Disclosures of patient information
You should take care to avoid unintentional disclosure – for example, by ensuring that any consultations with patients cannot be overheard. Your duty of confidentiality relates to all information you hold about your patients, including demographic data, the dates and times of any appointments your patients may have made, and the fact that an individual may be a patient of yours or registered with your practice.
When disclosing information in any of the situations outlined below, you should ensure that the disclosure is proportional – anonymised if possible – and includes only the minimum information necessary for the purpose.
Consent to disclosure
Before disclosing any information about a patient to a third party, you should seek the patient’s consent to the disclosure. Consent may be implied or express; most patients understand that information about their health needs to be shared within the healthcare team providing care, and so implied consent is adequate in this circumstance.
Implied consent is also acceptable for the purposes of clinical audit within the healthcare team, as long as patients have been made aware of the possibility by notices in the waiting room, for example, and the patient has not objected to having their information used in this way. If the patient does object, their objection should be respected and their data should not be used for audit purposes.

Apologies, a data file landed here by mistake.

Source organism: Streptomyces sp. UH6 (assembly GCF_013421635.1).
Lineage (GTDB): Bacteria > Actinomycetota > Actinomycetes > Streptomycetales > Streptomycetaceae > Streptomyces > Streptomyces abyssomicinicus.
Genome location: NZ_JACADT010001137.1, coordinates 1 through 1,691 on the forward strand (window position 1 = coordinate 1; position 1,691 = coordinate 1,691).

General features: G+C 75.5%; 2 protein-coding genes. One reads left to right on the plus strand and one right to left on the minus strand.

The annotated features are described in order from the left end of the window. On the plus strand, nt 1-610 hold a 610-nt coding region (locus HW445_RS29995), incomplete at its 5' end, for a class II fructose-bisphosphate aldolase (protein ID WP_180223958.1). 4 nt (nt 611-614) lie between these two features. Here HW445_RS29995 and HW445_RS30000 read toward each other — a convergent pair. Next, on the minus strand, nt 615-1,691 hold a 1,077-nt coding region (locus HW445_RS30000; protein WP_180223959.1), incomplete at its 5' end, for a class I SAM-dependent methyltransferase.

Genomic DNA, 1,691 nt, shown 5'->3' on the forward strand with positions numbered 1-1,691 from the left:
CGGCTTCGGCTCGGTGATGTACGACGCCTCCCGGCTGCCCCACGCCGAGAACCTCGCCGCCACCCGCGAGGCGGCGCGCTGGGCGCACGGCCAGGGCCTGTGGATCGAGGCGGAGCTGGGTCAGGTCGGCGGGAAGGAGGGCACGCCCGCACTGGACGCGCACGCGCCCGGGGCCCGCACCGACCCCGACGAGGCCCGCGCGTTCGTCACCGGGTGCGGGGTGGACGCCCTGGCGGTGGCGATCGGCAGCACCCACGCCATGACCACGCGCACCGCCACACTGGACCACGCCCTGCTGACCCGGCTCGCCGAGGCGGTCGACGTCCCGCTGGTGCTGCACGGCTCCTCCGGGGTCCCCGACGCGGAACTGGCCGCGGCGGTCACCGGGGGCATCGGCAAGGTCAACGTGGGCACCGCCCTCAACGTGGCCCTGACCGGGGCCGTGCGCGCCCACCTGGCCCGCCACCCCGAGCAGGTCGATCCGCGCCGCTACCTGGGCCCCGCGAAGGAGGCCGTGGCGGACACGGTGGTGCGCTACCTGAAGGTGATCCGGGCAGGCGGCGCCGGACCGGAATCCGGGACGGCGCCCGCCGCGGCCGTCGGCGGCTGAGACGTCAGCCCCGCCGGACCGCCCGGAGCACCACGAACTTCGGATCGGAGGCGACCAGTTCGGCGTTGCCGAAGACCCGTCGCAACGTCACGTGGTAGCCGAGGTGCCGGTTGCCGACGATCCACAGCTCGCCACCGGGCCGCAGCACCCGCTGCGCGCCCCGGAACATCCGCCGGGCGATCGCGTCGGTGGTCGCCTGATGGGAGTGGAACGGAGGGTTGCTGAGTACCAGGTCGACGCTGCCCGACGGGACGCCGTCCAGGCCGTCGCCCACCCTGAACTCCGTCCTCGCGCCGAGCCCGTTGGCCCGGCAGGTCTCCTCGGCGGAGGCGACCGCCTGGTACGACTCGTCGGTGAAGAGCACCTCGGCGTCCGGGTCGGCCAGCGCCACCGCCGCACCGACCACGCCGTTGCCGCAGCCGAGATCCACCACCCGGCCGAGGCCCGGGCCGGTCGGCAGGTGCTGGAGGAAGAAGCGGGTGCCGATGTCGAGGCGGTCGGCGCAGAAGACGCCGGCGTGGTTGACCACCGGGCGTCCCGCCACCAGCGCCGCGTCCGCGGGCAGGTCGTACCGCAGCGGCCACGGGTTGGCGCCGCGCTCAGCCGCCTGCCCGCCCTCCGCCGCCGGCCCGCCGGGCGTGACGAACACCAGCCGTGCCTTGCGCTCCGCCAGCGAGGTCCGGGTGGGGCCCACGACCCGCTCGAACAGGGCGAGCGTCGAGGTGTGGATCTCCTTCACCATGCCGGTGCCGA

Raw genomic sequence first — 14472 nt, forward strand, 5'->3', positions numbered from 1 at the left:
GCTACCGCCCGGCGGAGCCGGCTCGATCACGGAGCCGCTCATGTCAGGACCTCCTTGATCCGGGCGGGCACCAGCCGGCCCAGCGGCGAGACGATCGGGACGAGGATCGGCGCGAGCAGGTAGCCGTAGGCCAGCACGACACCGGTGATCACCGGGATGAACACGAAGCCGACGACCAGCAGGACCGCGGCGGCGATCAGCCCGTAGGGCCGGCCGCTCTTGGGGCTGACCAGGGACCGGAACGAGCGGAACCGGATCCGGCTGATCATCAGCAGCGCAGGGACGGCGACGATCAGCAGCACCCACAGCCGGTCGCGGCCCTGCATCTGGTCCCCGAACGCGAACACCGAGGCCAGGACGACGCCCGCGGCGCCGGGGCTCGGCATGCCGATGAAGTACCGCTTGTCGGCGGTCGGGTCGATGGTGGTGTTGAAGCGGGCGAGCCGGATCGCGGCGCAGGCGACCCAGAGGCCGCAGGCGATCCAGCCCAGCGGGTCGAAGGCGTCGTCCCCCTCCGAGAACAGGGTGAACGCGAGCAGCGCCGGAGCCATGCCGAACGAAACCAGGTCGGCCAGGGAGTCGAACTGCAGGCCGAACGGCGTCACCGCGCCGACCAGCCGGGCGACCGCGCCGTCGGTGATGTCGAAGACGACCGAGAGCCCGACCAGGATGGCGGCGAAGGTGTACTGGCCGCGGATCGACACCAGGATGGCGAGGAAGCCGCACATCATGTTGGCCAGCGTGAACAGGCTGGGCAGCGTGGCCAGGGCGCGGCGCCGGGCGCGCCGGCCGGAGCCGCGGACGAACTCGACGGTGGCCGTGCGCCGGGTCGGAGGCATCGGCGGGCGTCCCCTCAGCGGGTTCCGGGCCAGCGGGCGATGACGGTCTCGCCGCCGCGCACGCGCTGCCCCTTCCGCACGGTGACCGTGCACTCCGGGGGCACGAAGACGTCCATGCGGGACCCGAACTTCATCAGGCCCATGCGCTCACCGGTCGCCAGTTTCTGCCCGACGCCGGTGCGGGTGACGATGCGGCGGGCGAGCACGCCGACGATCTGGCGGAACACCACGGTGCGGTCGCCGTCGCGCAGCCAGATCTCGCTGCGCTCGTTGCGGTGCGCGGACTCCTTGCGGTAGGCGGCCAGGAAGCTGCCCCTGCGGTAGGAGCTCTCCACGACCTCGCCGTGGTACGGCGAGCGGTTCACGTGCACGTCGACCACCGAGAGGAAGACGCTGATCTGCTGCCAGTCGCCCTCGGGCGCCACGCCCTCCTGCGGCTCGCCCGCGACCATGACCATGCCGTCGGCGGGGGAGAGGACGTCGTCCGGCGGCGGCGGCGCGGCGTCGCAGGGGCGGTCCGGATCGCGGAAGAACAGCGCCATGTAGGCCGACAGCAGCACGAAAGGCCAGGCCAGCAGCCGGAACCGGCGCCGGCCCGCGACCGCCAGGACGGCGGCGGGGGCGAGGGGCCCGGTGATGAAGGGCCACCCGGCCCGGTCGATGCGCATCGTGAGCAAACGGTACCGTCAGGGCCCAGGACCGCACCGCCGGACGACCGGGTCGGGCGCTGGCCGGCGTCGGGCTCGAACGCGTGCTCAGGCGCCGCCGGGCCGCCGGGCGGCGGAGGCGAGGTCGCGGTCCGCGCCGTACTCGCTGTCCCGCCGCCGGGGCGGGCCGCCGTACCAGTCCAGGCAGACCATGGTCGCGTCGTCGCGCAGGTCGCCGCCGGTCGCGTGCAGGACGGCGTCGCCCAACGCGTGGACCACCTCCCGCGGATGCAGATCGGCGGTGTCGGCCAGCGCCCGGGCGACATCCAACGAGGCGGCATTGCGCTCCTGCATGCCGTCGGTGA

Express consent is needed if patient-identifiable data is to be disclosed for any other purpose, except if the disclosure is required by law or is necessary in the public interest.
In order for consent to disclosure to be valid, the patient needs to be competent to give consent, and provided with full information about the extent of the disclosure. Adult patients are assumed to be competent, unless you have specific reason to doubt this. When taking consent for disclosure of information about a patient, you should ensure the patient is aware of what data will be disclosed, and to whom.
You must take care to avoid coercion, where a patient feels they cannot say “no” to a proposed treatment, or that they cannot challenge your assumption that they would have no objections. You should check that the patient has no apprehensions before proceeding, because “consent” that is not given freely is not valid.